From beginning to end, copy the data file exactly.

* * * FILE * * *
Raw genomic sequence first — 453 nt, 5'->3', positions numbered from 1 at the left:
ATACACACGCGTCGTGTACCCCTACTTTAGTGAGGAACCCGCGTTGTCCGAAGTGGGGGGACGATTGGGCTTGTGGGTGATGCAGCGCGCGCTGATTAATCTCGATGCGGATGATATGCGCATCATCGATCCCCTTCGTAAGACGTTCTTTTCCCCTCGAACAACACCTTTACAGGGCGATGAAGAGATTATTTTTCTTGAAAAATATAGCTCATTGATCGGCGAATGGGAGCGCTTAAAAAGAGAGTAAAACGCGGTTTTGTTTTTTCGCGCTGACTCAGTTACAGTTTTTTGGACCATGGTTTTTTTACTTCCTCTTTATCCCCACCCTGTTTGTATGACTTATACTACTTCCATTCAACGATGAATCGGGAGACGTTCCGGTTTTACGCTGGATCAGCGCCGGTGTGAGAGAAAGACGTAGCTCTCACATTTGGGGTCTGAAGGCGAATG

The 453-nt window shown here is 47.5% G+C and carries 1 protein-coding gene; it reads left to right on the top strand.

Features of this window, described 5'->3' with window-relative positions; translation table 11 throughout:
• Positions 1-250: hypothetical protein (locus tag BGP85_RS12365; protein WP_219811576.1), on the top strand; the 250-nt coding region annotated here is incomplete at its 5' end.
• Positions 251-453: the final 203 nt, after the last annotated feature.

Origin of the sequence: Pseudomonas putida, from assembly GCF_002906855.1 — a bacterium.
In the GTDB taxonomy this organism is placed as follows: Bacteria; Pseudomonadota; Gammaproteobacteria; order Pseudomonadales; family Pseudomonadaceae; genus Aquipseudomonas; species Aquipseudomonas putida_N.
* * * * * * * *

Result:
Raw genomic sequence first — 453 nt, 5'->3', positions numbered from 1 at the left:
ATACACACGCGTCGTGTACCCCTACTTTAGTGAGGAACCCGCGTTGTCCGAAGTGGGGGGACGATTGGGCTTGTGGGTGATGCAGCGCGCGCTGATTAATCTCGATGCGGATGATATGCGCATCATCGATCCCCTTCGTAAGACGTTCTTTTCCCCTCGAACAACACCTTTACAGGGCGATGAAGAGATTATTTTTCTTGAAAAATATAGCTCATTGATCGGCGAATGGGAGCGCTTAAAAAGAGAGTAAAACGCGGTTTTGTTTTTTCGCGCTGACTCAGTTACAGTTTTTTGGACCATGGTTTTTTTACTTCCTCTTTATCCCCACCCTGTTTGTATGACTTATACTACTTCCATTCAACGATGAATCGGGAGACGTTCCGGTTTTACGCTGGATCAGCGCCGGTGTGAGAGAAAGACGTAGCTCTCACATTTGGGGTCTGAAGGCGAATG

The 453-nt window shown here is 47.5% G+C and carries 1 protein-coding gene; it reads left to right on the top strand.

Features of this window, described 5'->3' with window-relative positions; translation table 11 throughout:
• Positions 1-250: hypothetical protein (locus tag BGP85_RS12365; protein WP_219811576.1), on the top strand; the 250-nt coding region annotated here is incomplete at its 5' end.
• Positions 251-453: the final 203 nt, after the last annotated feature.

Origin of the sequence: Pseudomonas putida, from assembly GCF_002906855.1 — a bacterium.
In the GTDB taxonomy this organism is placed as follows: Bacteria; Pseudomonadota; Gammaproteobacteria; order Pseudomonadales; family Pseudomonadaceae; genus Aquipseudomonas; species Aquipseudomonas putida_N.